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The Funniest Old/New Media Story I’ve Seen All Year
One of the most fascinating aspects of the tectonic transformation taking place in the media landscape are the collisions that occur between new and old media. Those collisions also provide some of the most humorous and entertaining stories in the media world given how frequently traditional media companies (and even new media companies in many cases) so badly misjudge what will happen in the marketplace with new products, services, sites, and technologies. Such was the case recently when CBS released a new iPhone app.
The CBS iPhone app allows users to upload ‘newsworthy’ photos from their iPhone directly into a CBS database that was accessible for anyone to browse from their iPhone. The media behemoth obviously intended to leverage the enormous power of user-generated content, a phenomena that all media companies, new and old, tend to drool over but yet so often mismanage. In almost every case as well, media companies dramatically underestimate how difficult it is to generate. In this case, however, CBS failed to consider that the definition of ‘newsworthy’ might encompass an extremely wide range of perspectives. In fact, the database was very quickly inundated with a massive amount of pornography, and CBS had to shut the service off almost immediately after releasing it.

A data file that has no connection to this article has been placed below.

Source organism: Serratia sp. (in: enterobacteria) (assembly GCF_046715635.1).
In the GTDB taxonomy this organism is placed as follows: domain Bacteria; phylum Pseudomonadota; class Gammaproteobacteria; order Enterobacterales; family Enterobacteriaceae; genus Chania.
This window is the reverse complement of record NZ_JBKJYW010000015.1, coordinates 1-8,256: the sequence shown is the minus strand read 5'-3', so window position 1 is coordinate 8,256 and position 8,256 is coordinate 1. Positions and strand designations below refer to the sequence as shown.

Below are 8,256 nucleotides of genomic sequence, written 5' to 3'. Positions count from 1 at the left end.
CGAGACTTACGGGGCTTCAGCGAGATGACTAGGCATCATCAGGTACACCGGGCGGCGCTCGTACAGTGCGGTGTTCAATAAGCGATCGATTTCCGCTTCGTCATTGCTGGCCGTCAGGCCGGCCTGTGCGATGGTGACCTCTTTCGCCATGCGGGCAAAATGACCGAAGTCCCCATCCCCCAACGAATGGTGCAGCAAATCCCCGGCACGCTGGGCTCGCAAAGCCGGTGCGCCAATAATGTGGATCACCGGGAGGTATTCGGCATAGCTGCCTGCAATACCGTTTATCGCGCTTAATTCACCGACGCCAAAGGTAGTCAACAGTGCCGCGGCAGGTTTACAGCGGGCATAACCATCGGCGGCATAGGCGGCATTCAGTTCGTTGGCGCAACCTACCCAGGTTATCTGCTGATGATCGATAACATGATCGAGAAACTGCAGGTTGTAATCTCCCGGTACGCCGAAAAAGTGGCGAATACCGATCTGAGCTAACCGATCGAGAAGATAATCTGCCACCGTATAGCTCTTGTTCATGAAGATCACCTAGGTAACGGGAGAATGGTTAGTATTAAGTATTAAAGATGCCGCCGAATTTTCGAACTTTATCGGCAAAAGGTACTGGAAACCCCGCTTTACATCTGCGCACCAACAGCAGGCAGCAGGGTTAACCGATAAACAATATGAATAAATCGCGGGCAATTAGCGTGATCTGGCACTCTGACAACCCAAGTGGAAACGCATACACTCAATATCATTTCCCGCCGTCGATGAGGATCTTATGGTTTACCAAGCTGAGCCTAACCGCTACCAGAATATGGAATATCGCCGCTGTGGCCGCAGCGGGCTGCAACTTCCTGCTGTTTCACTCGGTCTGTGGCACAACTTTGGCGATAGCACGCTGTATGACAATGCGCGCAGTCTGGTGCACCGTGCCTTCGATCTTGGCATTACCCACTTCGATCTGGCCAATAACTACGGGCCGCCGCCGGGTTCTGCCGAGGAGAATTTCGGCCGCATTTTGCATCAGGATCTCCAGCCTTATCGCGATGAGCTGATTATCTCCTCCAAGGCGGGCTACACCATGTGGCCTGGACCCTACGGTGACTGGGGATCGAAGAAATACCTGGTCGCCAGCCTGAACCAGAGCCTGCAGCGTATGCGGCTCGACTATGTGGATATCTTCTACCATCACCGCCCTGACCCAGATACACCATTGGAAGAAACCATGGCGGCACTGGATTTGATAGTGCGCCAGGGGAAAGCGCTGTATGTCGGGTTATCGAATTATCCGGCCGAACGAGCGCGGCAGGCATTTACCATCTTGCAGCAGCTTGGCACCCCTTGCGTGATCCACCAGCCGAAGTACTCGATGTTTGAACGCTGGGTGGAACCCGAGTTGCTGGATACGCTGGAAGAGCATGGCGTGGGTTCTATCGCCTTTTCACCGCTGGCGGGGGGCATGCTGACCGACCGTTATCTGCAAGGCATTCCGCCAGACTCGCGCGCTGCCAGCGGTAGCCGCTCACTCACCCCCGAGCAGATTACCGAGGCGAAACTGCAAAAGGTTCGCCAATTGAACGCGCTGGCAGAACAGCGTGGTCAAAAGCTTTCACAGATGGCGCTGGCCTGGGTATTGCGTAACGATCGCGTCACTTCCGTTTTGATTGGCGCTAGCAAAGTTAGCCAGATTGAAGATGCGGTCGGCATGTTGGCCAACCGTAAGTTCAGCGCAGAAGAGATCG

Apparently, when the service was developed, no one thought that a moderator might be required to filter the images being uploaded into the system. CBS actually claimed that they did have a moderator in place to oversee the content being uploaded but that the system didn’t seem to work the way it was designed. No kidding.
One of the great debates swirling around the increasingly likely death of the daily paper (as well as the decline of traditional journalism in this country, the rise of blogs, and the emergence of citizen journalism), centers around the role that the average citizen will play in determining, reporting, and analyzing what is ‘news.’ It is a fascinating debate with solid arguments all the way around, and one with massive consequences for media, advertising, and even democracy itself. I happen to be a proponent of the side of the argument that sees enormous power, value, and benefit in fostering and enlisting the active engagement of society as a whole in the business of news. Along those lines, I also favor efforts that continue to diminish, in many cases, the hierarchy that still exists today in journalism (though that hierarchy is getting more and more obliterated every day). But clearly, as is the case with most arguments, the answer lies in balancing the two sides of the debate. There will and should always be a critically important role for news media companies to do the valuable work they do, but that work can be greatly enhanced through the active involvement of news consumers. Unfortunately, the CBS iPhone app story demonstrates how hard it is to strike that optimal balance.